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A Greener Alternative to Hot-mix Asphalt

Maryland engineers make advances in the use of recycled highway materials to repave worn-out roads—an alternative that can earn carbon emissions credits

2 min read
University of Maryland

Green technologies help protect the environment, but are they a boon to business? In the past, many companies and organizations balked at the cost. But not all planet-friendly practices dent the bottom line; indeed, some can save costs and yield added revenue.

An example, says UMD civil and environmental engineering professor Qingbin Cui, is the use of recycled highway materials to build or replace pavement.

Manufacturing hot-mix asphalt—the traditional method that contractors have relied on since the dawn of the automobile era—is a messy, complex procedure. Not only does it create pollution, but the mix must be transported from the plant to the worksite, thus releasing more carbon dioxide into the atmosphere and racking up fuel costs.

Recycled pavement, by contrast, is manufactured on site through a non-thermal process that uses foamed asphalt—a mix of air, water, and bitumen—to bind together the reclaimed material.

It's not only cheaper than hot-mix asphalt, but generates less emissions. The lowered emissions earn credits that can then be traded on the carbon emissions market.

“It's one way to move green technology from the 'cost' to the 'revenue' side of the balance sheet," Cui says.

Cui and colleagues at UMD's A. James Clark School of Engineering have collaborated with a Maryland-based business leader, Harold Green, to develop a framework for quantifying the emissions reductions. Their work—building on earlier research conducted by UMD civil and environmental engineering department chair Charles W. Schwartz—has borne fruit: earlier this year, the framework was officially accepted by Verified Carbon Standard (VCS), the world's largest greenhouse gas reduction program.

VCS has certified almost 1,500 projects to date, leading to the reduction or removal of more than 200 million tons of carbon and other emissions from the atmosphere.

Green, who runs multiple companies—including Chamberlain Contractors and GRR Engineering—believes it will win widespread acceptance as more and more organizations see the benefits. “It's environmentally friendly and a lower cost material, and it's equal to many conventional hot-mix asphalts," he says.

Not that it will happen overnight. “Changing the way we engineer our parking lots and road systems takes time," Green acknowledges. “People have to change their mindsets and look beyond the methods they're used to, and that can be a lengthy process. But in 20 or 30 years, I believe, this will be the standard."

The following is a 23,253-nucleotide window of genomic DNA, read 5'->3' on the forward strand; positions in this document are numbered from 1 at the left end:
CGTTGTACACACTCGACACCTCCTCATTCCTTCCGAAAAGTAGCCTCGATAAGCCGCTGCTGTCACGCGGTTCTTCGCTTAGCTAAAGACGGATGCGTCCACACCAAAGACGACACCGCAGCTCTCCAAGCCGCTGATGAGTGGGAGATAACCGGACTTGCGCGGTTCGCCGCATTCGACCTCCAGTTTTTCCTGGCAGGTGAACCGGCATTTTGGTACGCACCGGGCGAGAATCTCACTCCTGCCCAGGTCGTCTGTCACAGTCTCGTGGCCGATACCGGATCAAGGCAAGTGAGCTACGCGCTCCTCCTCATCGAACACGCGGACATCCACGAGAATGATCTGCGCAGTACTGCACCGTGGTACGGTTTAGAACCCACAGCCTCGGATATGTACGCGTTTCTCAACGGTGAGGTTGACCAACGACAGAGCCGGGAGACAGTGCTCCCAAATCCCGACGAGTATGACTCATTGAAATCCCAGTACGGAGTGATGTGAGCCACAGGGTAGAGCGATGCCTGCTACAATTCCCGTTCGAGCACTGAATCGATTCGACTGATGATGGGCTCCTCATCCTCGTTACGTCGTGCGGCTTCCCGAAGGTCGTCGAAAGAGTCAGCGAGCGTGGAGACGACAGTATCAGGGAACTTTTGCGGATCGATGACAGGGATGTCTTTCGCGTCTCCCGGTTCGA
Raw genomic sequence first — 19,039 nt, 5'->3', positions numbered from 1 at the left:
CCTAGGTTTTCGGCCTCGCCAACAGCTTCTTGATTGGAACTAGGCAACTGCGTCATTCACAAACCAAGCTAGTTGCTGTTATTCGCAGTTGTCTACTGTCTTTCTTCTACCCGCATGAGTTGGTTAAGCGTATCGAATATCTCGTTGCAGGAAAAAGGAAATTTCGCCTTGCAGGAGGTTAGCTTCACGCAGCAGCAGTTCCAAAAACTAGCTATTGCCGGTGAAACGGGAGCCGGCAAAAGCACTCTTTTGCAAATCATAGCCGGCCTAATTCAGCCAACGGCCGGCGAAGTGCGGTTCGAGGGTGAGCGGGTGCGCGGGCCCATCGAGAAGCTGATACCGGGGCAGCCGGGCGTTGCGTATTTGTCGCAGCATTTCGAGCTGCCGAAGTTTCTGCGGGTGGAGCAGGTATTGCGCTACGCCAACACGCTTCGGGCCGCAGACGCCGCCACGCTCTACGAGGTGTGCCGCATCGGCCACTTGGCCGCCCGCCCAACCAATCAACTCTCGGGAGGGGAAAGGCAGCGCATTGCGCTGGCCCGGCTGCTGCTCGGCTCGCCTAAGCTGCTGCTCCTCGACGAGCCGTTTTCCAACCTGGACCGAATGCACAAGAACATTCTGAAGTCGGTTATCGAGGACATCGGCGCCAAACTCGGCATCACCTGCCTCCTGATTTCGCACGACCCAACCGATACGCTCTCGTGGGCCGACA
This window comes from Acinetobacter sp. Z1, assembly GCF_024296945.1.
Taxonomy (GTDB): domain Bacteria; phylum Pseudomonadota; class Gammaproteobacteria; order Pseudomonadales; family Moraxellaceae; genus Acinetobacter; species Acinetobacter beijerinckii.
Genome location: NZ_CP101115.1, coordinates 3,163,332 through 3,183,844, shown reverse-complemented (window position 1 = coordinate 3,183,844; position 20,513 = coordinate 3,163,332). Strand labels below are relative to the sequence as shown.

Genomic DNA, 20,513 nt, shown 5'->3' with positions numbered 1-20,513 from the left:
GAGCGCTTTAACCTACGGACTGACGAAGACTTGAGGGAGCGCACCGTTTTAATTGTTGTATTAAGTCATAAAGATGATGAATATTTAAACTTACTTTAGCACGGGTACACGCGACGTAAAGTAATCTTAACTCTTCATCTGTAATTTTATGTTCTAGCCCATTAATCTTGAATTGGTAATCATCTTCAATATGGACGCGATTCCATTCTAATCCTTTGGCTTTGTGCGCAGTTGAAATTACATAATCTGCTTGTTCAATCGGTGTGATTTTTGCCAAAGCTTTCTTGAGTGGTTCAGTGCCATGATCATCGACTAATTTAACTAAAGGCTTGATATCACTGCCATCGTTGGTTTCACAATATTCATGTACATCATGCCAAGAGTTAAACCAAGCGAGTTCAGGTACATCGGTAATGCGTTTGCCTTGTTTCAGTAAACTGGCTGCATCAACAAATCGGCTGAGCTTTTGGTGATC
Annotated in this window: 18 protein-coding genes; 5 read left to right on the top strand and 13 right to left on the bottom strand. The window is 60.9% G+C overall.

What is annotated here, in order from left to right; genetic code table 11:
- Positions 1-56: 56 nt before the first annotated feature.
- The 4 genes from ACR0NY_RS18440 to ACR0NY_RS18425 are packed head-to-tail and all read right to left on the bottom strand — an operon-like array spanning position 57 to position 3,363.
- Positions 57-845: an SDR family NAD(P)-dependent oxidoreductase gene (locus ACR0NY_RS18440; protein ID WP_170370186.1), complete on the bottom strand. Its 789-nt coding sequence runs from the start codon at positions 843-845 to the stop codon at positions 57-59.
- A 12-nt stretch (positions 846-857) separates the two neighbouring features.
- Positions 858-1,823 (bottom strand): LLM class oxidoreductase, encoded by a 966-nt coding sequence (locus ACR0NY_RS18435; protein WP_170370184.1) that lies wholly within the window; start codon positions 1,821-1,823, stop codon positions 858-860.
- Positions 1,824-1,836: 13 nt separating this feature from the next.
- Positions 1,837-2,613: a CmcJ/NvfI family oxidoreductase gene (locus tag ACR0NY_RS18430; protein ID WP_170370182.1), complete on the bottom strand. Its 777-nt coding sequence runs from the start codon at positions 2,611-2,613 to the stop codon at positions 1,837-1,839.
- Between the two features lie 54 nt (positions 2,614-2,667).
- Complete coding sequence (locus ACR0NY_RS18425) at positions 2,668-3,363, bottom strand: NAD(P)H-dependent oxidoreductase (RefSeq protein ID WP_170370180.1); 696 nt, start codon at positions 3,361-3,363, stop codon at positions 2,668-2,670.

Cui, meanwhile, sees harnessing market forces as a way to change mindsets and behavior, to a degree that is hard to accomplish through regulation alone.

“Environmentally friendly practices are often seen as expensive. You have to pay fees to obtain green certification, and you're adopting different methods and materials that cost more than what you're used to paying. Use of recycled materials is different. It's an example of a technology that not only helps the environment, but can provide savings and even be a source of revenue," he notes.

“That's important, because most organizations are worried about the cost factor," Cui says. “When there's a significant economic incentive, then we can expect to see changes start to take place."

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We Need More Than Just Electric Vehicles

To decarbonize road transport we need to complement EVs with bikes, rail, city planning, and alternative energy

11 min read
A worker works on the frame of a car on an assembly line.

China has more EVs than any other country—but it also gets most of its electricity from coal.

VCG/Getty Images
Green

EVs have finally come of age. The total cost of purchasing and driving one—the cost of ownership—has fallen nearly to parity with a typical gasoline-fueled car. Scientists and engineers have extended the range of EVs by cramming ever more energy into their batteries, and vehicle-charging networks have expanded in many countries. In the United States, for example, there are more than 49,000 public charging stations, and it is now possible to drive an EV from New York to California using public charging networks.

With all this, consumers and policymakers alike are hopeful that society will soon greatly reduce its carbon emissions by replacing today’s cars with electric vehicles. Indeed, adopting electric vehicles will go a long way in helping to improve environmental outcomes. But EVs come with important weaknesses, and so people shouldn’t count on them alone to do the job, even for the transportation sector.

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